“Take Me To Your Leader!”
I felt very upset and annoyed when I read in a recent New York Times editorial that if a Martian arrived on earth and said, “Take me to your leader” he would immediately be taken to the Kremlin to meet President Mikhail Gorbachev. I am certain that any fair-minded person would find my annoyance and resentment more than justifiable. The editorial was obviously yet another stark example of American ignorance of world affairs and a gross misjudgment of leadership qualities: Even Pravda would never make such a silly claim. Any impartial observer would certainly assert that a visiting Martian would be gravely misled if he was not led at once to see me.
THE CASE OF THE MISSING CREDIBILITY
[This feature first originally appeared in Arabic in al-Ayam daily on 8/4/89 and was translated into English with some modification]
I woke up one morning and discovered that my Credibility was missing. The first inkling I had of something going amiss was when I neatly tied on my turban and looked at myself in the mirror. As my reflection stared back at me I realized with utter bafflement that my Credibility was no longer there. At first I thought I must have misplaced it somewhere. My eyes darted around the room. I looked into all the closets. There were a lot of skeleton but no Credibility. I peered under the bed. There were lots of dirty linen but no sign of Credibility. I flung open all the drawers and emptied their contents on the floor. Nothing! At that moment my wife walked in and looked aghast at the mess in the room. “For Heaven’s sake” she gasped, “what are you doing?”
ON BEING A DOUBLE AGENT
[Again this piece was a response to yet more accusations leveled in National Islamic Front newspapers at myself for being, this time, a ‘member of the CIA fraternity’. Since the newspapers seemed uncertain whether I was a KGB agent or a CIA agent I decided to make things easier for them by confessing to being a ‘double agent’!]
It was about three in the morning when the telephone rang. Perhaps the reason I did not wake up immediately was that I thought I was dreaming. My telephone had been dead for such a long time that I had notified the Telephone Corporation several times to remove it and give it a decent burial. They did not bother even to send me their condolences. My children had ripped off the telephone’s cord and used it as a skipping rope in their games.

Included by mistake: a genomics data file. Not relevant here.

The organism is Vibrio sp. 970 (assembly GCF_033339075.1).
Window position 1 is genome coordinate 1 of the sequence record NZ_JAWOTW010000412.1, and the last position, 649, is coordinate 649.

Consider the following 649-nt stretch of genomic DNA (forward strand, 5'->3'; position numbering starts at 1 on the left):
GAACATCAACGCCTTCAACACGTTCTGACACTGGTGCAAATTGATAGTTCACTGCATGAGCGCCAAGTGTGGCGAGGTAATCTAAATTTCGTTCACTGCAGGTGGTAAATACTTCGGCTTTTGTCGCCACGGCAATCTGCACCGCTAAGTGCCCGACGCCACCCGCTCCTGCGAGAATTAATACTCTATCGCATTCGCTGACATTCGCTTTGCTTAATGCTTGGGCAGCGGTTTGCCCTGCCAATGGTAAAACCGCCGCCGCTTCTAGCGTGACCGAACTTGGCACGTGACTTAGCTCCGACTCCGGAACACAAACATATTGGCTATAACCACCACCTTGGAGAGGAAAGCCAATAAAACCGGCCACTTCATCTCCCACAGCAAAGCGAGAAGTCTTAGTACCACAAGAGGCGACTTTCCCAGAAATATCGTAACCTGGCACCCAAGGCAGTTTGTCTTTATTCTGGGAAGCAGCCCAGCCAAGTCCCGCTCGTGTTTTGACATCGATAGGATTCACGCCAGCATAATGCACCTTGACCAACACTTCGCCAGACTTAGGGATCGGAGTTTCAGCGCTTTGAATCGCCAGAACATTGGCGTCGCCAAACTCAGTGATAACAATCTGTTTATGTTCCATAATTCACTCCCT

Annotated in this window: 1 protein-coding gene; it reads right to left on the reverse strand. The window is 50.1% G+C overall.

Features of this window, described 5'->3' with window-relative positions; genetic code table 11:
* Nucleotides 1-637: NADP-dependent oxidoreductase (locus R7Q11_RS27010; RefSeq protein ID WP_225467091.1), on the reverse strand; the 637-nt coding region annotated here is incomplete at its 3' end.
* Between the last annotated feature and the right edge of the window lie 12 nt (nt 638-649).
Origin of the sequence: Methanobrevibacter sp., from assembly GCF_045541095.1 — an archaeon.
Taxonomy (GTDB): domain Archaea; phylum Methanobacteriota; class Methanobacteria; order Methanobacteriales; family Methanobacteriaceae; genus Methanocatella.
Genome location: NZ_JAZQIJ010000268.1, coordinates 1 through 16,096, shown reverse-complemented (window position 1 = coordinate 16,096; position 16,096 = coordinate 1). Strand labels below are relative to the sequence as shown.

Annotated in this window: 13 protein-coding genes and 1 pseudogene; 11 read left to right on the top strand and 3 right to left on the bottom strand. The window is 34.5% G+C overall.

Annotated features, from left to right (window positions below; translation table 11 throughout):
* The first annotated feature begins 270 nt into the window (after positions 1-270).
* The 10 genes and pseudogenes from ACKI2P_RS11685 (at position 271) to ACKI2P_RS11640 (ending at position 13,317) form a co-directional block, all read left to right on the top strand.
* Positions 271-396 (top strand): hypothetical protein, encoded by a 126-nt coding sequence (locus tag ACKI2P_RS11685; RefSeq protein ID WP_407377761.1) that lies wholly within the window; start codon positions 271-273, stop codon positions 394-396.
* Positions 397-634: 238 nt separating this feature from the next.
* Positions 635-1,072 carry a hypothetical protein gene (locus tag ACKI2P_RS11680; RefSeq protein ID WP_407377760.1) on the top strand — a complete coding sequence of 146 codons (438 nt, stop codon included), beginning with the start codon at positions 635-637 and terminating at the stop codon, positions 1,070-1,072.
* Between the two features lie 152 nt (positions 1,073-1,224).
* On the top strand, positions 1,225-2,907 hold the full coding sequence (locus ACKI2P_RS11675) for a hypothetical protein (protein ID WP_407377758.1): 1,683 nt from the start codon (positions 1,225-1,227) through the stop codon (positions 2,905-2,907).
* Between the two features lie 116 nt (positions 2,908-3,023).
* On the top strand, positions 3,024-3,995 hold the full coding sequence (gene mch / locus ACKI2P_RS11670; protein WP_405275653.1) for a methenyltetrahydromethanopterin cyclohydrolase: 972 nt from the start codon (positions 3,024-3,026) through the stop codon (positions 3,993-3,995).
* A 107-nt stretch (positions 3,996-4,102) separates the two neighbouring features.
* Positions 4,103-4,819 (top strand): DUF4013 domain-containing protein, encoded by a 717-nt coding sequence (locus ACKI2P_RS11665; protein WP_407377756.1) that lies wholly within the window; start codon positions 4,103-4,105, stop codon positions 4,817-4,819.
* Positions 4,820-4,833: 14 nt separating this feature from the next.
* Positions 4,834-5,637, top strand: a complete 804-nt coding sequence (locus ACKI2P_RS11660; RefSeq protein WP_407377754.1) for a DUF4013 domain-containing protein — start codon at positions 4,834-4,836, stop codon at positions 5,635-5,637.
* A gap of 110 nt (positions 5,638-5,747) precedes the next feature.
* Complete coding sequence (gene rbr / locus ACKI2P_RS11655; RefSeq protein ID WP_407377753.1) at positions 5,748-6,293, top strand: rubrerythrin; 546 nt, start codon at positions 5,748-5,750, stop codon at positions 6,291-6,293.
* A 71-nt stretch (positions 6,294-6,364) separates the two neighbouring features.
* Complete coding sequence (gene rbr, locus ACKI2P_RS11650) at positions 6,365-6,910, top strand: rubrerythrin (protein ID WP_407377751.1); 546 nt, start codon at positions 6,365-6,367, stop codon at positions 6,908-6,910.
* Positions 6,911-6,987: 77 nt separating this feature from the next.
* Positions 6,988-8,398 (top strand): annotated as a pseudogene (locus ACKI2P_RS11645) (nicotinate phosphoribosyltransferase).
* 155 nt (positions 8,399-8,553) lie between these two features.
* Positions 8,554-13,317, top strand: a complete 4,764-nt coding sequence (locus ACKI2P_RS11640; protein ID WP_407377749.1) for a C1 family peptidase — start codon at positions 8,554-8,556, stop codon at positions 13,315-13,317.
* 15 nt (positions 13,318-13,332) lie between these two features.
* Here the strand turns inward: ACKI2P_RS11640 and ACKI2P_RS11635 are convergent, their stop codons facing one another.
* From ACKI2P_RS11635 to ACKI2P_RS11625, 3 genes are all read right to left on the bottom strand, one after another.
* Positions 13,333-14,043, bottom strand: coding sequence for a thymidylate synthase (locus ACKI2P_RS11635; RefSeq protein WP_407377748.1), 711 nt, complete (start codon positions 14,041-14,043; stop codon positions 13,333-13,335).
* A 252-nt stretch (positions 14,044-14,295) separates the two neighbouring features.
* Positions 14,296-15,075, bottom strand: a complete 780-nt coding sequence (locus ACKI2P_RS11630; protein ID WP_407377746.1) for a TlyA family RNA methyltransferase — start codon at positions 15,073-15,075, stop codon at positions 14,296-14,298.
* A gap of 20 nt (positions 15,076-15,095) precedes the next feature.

[this piece tries to capture the atmosphere of mistrust, back stabbing and political horse-trading that characterized relations during the ‘third democracy’ (1986-89) between Saddiq al-Mahdi of the Umma Party and his junior coalition partner Mohamed Othman al-Merqani’s Democratic Unionist Party (DUP) and Sadiq’s brother-in-law the wily Hassan al-Turabi leader of National Islamic Front (NIF). At the time of writing Prime Minister Sadiq al-Mahdi was seeking a wider mandate to allow him to govern more effectively]
Something very serious must have happened to my mandate. For no reason at all, it suddenly stopped functioning. I checked the electric wires and all the other connections. But they all seemed to be in perfect order. I still thought it would be no big sweat to fix it. It had malfunctioned twice last year but somehow I managed to patch it up. I could do the same this time. I got the-user’s manual and went through all the complicated circuits. I pressed a button here and a lever there but to no avail. The damned mandate just sat there blankly staring at me with the reels static and the executive lights unblinking. I tried to shift from manual to auto and from auto to manual. Nothing seemed to work.
[the gangster-style atmosphere of this piece seemed appropriate at the time in describing a political scene characterized by gangster-like relations between the three main political protagonists: the Umma Party of Sadiq al-Mahdi, the Democratic Unionist party (DUP) of Mohamed Osman al-Merqani and the National Islamic Front(NIF) of Hassan al-turabi]